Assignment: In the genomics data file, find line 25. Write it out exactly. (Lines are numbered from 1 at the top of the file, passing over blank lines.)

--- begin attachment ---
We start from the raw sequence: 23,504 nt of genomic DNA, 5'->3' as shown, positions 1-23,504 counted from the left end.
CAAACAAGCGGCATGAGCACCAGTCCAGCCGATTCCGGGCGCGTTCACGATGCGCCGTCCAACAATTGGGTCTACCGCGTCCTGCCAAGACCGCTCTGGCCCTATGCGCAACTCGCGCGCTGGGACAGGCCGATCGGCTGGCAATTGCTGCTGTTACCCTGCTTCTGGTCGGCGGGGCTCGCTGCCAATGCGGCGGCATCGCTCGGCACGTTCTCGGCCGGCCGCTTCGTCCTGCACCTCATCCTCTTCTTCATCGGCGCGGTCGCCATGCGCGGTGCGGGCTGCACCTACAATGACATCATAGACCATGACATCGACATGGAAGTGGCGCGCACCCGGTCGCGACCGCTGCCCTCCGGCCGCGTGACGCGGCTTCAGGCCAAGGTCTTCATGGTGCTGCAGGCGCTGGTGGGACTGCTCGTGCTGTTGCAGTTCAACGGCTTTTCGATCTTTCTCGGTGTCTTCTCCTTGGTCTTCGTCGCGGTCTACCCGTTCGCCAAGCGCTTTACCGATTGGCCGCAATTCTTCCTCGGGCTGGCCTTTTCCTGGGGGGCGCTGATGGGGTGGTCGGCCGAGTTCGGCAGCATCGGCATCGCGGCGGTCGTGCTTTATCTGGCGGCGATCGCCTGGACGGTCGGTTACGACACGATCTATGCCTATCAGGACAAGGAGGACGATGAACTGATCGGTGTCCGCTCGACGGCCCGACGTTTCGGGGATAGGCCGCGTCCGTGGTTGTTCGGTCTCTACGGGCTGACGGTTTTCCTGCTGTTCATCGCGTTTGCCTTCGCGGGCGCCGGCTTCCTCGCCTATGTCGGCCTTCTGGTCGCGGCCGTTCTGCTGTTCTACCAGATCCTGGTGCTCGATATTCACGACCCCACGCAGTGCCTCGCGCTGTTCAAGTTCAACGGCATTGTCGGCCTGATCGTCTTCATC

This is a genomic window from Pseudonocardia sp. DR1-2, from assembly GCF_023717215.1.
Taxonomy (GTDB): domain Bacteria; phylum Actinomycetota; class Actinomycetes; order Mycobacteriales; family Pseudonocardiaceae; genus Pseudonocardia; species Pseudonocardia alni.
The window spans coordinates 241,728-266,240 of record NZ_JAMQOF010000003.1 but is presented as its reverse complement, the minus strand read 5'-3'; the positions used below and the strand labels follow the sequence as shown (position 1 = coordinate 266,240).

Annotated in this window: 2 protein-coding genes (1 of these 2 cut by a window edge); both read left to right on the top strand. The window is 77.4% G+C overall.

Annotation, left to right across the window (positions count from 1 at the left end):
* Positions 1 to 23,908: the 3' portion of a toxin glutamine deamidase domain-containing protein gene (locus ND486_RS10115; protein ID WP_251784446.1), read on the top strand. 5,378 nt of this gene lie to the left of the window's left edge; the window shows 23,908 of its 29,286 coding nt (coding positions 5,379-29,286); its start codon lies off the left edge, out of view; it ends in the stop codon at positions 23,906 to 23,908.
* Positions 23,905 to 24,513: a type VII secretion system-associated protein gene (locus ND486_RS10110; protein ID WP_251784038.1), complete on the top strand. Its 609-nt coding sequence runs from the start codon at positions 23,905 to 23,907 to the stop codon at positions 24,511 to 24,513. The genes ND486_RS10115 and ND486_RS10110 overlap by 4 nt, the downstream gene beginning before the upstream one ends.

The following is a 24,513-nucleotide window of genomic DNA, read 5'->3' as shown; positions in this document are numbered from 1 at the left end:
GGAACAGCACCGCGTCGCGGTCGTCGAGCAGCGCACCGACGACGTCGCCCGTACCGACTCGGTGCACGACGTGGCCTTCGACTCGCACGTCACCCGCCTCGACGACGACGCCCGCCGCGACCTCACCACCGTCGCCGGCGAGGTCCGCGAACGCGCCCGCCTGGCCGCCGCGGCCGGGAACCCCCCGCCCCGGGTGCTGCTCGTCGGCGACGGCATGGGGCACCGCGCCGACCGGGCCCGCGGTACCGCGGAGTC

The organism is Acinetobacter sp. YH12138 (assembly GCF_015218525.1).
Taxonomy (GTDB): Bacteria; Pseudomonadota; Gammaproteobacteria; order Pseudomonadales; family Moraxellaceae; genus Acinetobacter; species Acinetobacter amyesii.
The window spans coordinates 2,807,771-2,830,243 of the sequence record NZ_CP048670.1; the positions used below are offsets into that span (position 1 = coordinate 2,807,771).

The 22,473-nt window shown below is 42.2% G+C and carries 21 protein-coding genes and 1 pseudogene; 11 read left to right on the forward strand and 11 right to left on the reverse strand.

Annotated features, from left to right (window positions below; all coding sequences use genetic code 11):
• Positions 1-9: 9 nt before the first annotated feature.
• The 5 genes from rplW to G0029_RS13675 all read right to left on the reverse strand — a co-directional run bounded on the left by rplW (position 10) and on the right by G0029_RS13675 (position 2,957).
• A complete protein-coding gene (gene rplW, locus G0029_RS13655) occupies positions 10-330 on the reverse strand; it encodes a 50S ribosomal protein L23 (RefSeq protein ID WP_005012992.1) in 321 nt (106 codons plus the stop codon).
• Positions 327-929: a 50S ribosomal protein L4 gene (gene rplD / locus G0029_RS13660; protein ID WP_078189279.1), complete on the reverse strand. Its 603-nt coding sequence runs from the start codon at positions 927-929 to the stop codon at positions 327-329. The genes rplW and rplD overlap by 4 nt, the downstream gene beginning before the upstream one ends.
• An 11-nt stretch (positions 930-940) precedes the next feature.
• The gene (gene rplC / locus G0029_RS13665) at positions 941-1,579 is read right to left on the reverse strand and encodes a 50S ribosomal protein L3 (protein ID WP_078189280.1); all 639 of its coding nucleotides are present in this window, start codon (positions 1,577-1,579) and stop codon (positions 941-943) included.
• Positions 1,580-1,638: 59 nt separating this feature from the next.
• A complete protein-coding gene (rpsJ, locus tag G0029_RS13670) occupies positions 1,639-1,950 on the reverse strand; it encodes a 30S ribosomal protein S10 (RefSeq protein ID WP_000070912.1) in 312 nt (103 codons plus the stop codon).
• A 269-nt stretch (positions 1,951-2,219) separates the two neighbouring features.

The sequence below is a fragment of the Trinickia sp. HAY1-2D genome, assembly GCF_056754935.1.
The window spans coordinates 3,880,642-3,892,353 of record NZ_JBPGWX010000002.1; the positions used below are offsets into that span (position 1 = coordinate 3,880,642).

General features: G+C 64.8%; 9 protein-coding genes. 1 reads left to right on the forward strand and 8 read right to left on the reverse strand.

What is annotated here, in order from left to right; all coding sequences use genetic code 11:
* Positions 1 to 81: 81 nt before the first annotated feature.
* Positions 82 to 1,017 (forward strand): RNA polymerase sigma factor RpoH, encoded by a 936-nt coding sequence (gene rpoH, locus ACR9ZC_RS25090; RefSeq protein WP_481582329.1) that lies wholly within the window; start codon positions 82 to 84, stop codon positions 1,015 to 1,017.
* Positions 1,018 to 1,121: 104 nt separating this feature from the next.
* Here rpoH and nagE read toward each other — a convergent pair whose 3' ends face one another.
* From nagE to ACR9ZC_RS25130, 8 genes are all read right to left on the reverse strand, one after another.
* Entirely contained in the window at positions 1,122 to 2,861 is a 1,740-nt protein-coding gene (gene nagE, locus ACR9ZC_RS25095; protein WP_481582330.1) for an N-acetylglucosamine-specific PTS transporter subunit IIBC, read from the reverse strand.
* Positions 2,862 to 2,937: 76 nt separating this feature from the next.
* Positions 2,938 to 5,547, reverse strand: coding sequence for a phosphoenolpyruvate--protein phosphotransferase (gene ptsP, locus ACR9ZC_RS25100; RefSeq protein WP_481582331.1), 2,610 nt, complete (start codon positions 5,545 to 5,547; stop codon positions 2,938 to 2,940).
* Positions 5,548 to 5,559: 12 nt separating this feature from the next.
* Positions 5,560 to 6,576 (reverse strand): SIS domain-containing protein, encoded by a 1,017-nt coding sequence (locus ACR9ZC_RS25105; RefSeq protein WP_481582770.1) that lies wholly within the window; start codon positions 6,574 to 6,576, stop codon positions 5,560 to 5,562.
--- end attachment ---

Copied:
• A 269-nt stretch (positions 1,951-2,219) separates the two neighbouring features.